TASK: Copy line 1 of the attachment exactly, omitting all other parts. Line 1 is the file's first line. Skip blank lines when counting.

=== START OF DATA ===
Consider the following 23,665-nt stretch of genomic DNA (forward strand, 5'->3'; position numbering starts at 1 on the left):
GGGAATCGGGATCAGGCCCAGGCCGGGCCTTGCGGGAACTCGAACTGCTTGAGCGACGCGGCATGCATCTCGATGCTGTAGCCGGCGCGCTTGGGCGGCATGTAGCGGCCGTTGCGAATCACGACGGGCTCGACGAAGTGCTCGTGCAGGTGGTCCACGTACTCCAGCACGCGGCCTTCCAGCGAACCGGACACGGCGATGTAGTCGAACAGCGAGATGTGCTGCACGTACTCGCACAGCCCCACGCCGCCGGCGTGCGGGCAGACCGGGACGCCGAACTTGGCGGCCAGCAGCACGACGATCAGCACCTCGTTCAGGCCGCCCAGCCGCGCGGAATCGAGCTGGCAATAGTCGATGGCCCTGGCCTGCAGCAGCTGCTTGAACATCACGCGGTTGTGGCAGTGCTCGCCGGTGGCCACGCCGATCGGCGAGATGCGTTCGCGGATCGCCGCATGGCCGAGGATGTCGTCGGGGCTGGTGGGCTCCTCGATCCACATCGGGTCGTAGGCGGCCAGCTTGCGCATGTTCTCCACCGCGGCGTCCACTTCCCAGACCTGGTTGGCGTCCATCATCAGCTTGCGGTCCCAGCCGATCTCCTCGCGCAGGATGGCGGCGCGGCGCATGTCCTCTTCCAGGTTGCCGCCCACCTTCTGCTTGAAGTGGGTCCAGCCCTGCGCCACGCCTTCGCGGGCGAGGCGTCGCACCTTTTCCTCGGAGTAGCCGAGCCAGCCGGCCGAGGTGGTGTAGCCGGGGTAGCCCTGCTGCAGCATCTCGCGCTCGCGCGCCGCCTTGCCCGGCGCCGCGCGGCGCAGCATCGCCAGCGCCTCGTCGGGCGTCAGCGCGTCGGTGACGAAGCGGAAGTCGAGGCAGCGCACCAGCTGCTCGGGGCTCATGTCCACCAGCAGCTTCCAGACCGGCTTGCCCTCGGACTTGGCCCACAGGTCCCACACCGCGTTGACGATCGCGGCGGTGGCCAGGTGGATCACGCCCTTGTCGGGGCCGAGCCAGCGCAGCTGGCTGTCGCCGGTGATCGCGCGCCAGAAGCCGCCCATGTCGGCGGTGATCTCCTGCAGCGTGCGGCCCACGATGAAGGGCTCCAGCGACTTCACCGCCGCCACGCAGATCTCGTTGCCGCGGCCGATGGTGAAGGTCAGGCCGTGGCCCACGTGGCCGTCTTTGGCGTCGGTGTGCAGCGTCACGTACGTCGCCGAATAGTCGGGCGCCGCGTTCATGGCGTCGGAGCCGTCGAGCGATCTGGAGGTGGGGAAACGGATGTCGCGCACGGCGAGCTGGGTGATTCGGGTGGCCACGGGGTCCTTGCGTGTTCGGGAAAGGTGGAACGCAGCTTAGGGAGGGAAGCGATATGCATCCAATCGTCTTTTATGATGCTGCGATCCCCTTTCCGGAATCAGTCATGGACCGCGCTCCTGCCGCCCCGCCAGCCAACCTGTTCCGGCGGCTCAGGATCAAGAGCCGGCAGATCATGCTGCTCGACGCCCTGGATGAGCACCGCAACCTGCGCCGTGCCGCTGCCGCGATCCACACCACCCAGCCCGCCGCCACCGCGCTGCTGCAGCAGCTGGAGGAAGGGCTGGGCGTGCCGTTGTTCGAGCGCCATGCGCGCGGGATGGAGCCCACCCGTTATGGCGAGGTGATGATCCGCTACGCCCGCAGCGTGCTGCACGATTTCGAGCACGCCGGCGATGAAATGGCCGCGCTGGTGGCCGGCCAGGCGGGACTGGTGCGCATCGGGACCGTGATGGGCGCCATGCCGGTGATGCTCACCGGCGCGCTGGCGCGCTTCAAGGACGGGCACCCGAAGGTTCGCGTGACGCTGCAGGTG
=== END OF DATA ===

Consider the following 23,665-nt stretch of genomic DNA (forward strand, 5'->3'; position numbering starts at 1 on the left):